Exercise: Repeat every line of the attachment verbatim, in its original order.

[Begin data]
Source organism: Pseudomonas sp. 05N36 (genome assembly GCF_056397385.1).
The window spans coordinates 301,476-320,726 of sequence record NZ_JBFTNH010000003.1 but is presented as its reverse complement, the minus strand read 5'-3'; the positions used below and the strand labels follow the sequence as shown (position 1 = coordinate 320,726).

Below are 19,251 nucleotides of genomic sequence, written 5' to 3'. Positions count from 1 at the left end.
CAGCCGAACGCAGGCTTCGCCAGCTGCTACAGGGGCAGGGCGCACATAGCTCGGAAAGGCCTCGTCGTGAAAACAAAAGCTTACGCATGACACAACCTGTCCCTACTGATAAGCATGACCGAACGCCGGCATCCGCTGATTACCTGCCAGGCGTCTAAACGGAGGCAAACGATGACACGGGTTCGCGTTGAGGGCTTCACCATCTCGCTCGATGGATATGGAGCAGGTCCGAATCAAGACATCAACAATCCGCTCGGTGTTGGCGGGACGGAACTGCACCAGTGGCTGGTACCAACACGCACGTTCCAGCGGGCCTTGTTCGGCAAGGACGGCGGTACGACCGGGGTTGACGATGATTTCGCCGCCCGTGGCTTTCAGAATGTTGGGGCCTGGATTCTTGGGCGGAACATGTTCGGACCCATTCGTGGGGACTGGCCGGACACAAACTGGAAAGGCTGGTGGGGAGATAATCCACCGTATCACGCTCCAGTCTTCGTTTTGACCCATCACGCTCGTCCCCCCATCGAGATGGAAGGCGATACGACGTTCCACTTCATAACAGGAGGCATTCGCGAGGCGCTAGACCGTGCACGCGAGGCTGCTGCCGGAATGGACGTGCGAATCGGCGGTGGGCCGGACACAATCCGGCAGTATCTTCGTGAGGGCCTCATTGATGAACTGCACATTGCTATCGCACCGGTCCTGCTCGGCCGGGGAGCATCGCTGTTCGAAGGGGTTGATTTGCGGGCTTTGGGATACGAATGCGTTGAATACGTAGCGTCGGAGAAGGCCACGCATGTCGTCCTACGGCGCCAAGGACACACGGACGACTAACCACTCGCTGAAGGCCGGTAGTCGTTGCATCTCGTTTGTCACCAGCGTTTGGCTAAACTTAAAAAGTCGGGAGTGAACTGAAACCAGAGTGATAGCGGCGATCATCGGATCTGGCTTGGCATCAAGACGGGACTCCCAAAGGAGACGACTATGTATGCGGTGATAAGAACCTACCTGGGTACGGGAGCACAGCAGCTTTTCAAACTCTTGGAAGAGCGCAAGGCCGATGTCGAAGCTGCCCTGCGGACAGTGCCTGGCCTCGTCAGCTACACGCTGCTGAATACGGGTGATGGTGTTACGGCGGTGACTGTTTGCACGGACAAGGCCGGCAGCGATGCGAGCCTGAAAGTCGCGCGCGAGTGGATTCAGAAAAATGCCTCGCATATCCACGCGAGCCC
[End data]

Source organism: Pseudomonas sp. 05N36 (genome assembly GCF_056397385.1).
The window spans coordinates 301,476-320,726 of sequence record NZ_JBFTNH010000003.1 but is presented as its reverse complement, the minus strand read 5'-3'; the positions used below and the strand labels follow the sequence as shown (position 1 = coordinate 320,726).

Below are 19,251 nucleotides of genomic sequence, written 5' to 3'. Positions count from 1 at the left end.
CAGCCGAACGCAGGCTTCGCCAGCTGCTACAGGGGCAGGGCGCACATAGCTCGGAAAGGCCTCGTCGTGAAAACAAAAGCTTACGCATGACACAACCTGTCCCTACTGATAAGCATGACCGAACGCCGGCATCCGCTGATTACCTGCCAGGCGTCTAAACGGAGGCAAACGATGACACGGGTTCGCGTTGAGGGCTTCACCATCTCGCTCGATGGATATGGAGCAGGTCCGAATCAAGACATCAACAATCCGCTCGGTGTTGGCGGGACGGAACTGCACCAGTGGCTGGTACCAACACGCACGTTCCAGCGGGCCTTGTTCGGCAAGGACGGCGGTACGACCGGGGTTGACGATGATTTCGCCGCCCGTGGCTTTCAGAATGTTGGGGCCTGGATTCTTGGGCGGAACATGTTCGGACCCATTCGTGGGGACTGGCCGGACACAAACTGGAAAGGCTGGTGGGGAGATAATCCACCGTATCACGCTCCAGTCTTCGTTTTGACCCATCACGCTCGTCCCCCCATCGAGATGGAAGGCGATACGACGTTCCACTTCATAACAGGAGGCATTCGCGAGGCGCTAGACCGTGCACGCGAGGCTGCTGCCGGAATGGACGTGCGAATCGGCGGTGGGCCGGACACAATCCGGCAGTATCTTCGTGAGGGCCTCATTGATGAACTGCACATTGCTATCGCACCGGTCCTGCTCGGCCGGGGAGCATCGCTGTTCGAAGGGGTTGATTTGCGGGCTTTGGGATACGAATGCGTTGAATACGTAGCGTCGGAGAAGGCCACGCATGTCGTCCTACGGCGCCAAGGACACACGGACGACTAACCACTCGCTGAAGGCCGGTAGTCGTTGCATCTCGTTTGTCACCAGCGTTTGGCTAAACTTAAAAAGTCGGGAGTGAACTGAAACCAGAGTGATAGCGGCGATCATCGGATCTGGCTTGGCATCAAGACGGGACTCCCAAAGGAGACGACTATGTATGCGGTGATAAGAACCTACCTGGGTACGGGAGCACAGCAGCTTTTCAAACTCTTGGAAGAGCGCAAGGCCGATGTCGAAGCTGCCCTGCGGACAGTGCCTGGCCTCGTCAGCTACACGCTGCTGAATACGGGTGATGGTGTTACGGCGGTGACTGTTTGCACGGACAAGGCCGGCAGCGATGCGAGCCTGAAAGTCGCGCGCGAGTGGATTCAGAAAAATGCCTCGCATATCCACGCGAGCCC